(Reposted in here because this is the more correct section.)

So the situation is this: I run a project which is a fork of an emulator licensed under GPL v2, my fork respects that and has not changed the license. Last year, a contributor joined my team and then this year, he quit the team due to a disagreement. He then forked my project.
Now the things he did that I am concerned about are two:
1. He relicensed his fork as BSD 3-clause, keeping individual GPL v2 licensed files GPL v2, but changing the overall project license - is that allowed?
2. On his fork's website, he is distributing Linux binaries of his fork but has to this day not released the source code of the Linux-specific parts, claiming on his site that he is going to as soon as he deems it ready for release - is that allowed?

Looking forward to the answers, thanks in advance.

up vote 5 down vote accepted
  1. Since the project includes GPLv2-licensed parts, the entire work must be distributed under the GPLv2. It is true that a downstream modifier is free to say, "If you use my code that I contributed to this GPL project in isolation, you may do so under this BSD license," but the software as a whole must be under GPLv2 as long as it contains someone else's GPLv2 work. Section 2(b) requires of derivatives:

    You must cause any work that you distribute or publish, that in whole or in part contains or is derived from the Program or any part thereof, to be licensed as a whole at no charge to all third parties under the terms of this License.

  2. Certainly this is not allowed. Section 3 governs the conditions under which licensees may distribute the software in binary form:

    1. You may copy and distribute the Program (or a work based on it, under Section 2) in object code or executable form under the terms of Sections 1 and 2 above provided that you also do one of the following:

      a) Accompany it with the complete corresponding machine-readable source code, which must be distributed under the terms of Sections 1 and 2 above on a medium customarily used for software interchange

    ....

    There are other options, but they all involve offering the source code for the distributed binary. A vague promise to release the source at some point in the future does not satisfy any option of this requirement. If the downstream author does not feel ready to release their source code, they can simply wait to release the binary.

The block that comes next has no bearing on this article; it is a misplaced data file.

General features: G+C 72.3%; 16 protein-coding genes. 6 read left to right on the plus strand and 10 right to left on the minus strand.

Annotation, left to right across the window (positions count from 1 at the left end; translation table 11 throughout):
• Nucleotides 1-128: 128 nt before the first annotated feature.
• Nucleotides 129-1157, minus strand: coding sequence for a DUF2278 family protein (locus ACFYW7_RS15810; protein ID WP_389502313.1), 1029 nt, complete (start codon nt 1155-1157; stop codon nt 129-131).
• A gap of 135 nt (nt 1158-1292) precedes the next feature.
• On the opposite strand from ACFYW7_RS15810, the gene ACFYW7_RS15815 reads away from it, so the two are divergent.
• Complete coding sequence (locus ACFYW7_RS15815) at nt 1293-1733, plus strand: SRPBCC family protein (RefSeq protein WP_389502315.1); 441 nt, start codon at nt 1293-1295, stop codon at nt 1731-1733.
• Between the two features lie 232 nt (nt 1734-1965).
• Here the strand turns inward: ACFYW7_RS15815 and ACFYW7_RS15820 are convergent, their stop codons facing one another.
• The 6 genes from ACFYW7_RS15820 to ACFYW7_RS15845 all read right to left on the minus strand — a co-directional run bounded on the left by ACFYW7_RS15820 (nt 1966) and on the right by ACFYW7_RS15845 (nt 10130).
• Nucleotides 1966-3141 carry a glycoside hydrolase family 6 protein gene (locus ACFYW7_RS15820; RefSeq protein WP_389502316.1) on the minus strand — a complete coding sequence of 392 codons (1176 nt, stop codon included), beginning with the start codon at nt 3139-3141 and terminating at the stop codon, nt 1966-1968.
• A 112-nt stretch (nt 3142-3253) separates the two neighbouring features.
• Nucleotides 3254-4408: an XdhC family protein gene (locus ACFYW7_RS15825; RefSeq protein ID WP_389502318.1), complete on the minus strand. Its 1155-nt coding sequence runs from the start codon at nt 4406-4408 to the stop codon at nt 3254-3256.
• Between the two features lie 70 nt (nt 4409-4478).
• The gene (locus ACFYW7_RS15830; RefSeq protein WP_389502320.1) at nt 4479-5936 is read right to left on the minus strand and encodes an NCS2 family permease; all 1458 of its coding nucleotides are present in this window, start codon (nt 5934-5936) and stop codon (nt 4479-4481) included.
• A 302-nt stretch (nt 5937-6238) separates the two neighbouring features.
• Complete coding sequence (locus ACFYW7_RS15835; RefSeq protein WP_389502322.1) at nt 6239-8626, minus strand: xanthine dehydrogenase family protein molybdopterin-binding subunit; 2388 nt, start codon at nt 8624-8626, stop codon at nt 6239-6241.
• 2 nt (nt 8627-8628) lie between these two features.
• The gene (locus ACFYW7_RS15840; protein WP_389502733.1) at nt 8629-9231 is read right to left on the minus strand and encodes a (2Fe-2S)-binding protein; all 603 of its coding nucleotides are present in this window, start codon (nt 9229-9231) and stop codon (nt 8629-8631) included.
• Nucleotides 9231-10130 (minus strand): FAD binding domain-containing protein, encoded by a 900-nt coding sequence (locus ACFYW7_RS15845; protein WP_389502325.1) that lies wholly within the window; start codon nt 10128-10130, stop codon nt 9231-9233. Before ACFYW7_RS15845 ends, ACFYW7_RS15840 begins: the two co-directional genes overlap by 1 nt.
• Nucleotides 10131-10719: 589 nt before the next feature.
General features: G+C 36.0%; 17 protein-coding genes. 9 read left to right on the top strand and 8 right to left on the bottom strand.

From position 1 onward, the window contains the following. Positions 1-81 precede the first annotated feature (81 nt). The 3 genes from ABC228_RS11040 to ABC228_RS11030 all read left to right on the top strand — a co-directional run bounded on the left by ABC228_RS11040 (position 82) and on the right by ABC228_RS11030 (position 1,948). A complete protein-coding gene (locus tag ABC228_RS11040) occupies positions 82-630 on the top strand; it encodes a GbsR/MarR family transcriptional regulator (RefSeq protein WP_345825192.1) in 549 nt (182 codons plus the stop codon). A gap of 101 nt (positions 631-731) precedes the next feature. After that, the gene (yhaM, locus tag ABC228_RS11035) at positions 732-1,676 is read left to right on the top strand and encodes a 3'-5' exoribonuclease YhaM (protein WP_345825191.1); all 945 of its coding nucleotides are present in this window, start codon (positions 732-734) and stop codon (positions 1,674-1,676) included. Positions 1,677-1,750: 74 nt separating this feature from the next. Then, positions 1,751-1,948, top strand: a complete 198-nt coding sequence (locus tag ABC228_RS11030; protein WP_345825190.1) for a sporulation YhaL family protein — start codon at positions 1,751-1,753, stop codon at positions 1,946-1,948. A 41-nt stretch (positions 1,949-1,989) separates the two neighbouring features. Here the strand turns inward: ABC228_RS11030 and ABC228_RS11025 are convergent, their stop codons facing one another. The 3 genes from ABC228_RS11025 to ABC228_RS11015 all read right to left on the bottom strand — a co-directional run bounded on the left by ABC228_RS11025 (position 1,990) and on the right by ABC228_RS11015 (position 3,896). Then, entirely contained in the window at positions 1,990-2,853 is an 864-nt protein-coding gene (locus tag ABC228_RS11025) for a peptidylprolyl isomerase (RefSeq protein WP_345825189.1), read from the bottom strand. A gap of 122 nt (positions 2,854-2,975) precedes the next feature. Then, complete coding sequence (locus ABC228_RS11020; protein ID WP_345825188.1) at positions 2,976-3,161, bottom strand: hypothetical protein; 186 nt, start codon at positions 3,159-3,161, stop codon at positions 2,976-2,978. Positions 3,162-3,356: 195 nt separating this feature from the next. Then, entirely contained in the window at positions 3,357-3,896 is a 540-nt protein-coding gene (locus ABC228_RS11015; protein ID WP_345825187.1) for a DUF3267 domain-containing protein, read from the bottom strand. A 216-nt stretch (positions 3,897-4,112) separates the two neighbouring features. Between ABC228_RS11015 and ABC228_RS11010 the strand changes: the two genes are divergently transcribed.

• Thank you very much! Now my question is, how to proceed with this. I already tried to talk to the fork's maintainer before about this, and every time I did, he either ignored me or told me that he had consulted with a lawyer who is allegedly an expert in this stuff and that said lawyer said what he's doing is allowed, and that therefore I should take it to the lawyer. To make things even more difficult, I am in the EU while he is in the US. So now I wonder what to do next. – J. de C. Aug 10 at 3:31
  • Just an update, I found the old IRC logs of the last two times I tried to talk to him about it. The first time, he claimed his lawyer, who he claims is an IP lawyer connected to the FSF, said it's OK. And both times he basically told me to get an US lawyer and either sue him or have my lawyer request license compliance in writing. – J. de C. Aug 10 at 3:50
  • 1
    @J.deC. Have a word with the SLFC. – Philip Kendall Aug 10 at 7:59
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    The FSF has a compliance lab where you may report GPL violations. I imagine they would at least contact the offender for you and clearly communicate whether there is a GPL violation. – apsillers Aug 10 at 11:19
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    While a DMCA takedown is certainly legal (and merited) here, I would personally wait to file a DMCA takedown until either the FSF or SFLC has had a chance to respond to the situation. I'd personally rather have the offender be told "Hi, we're the FSF, and as the author of the GPL we can definitely tell you that you've violated it," rather than simply be told by the bureaucratic DMCA system that they posted some kind of copyright violation. – apsillers Aug 10 at 11:23

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